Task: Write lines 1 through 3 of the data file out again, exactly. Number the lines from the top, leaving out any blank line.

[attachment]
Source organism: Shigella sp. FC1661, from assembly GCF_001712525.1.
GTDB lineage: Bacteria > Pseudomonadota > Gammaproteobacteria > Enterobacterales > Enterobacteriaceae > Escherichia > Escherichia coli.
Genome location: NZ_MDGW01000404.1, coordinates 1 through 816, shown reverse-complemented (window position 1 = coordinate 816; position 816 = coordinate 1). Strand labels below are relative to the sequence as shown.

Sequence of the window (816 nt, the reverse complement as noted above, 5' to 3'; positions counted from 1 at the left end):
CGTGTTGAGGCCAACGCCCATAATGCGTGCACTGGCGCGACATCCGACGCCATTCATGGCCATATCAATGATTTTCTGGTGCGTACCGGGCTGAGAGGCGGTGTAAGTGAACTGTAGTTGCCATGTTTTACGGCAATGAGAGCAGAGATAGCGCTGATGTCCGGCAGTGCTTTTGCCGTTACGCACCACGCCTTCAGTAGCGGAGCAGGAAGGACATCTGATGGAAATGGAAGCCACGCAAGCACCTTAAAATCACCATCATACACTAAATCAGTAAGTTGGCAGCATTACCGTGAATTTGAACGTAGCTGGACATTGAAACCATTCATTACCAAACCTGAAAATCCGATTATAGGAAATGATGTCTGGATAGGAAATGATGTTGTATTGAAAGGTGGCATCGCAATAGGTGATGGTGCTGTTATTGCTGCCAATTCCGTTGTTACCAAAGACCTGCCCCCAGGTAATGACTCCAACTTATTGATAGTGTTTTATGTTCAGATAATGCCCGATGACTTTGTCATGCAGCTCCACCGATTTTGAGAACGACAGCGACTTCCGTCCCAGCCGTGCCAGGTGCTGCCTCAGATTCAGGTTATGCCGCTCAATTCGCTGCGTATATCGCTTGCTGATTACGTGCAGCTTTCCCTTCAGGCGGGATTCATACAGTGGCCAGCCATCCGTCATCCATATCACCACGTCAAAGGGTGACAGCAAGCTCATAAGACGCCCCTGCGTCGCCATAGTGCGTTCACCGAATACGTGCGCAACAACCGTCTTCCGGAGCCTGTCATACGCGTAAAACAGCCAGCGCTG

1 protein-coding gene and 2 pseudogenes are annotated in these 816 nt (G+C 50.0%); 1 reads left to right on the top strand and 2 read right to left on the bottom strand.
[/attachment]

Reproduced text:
Source organism: Shigella sp. FC1661, from assembly GCF_001712525.1.
GTDB lineage: Bacteria > Pseudomonadota > Gammaproteobacteria > Enterobacterales > Enterobacteriaceae > Escherichia > Escherichia coli.
Genome location: NZ_MDGW01000404.1, coordinates 1 through 816, shown reverse-complemented (window position 1 = coordinate 816; position 816 = coordinate 1). Strand labels below are relative to the sequence as shown.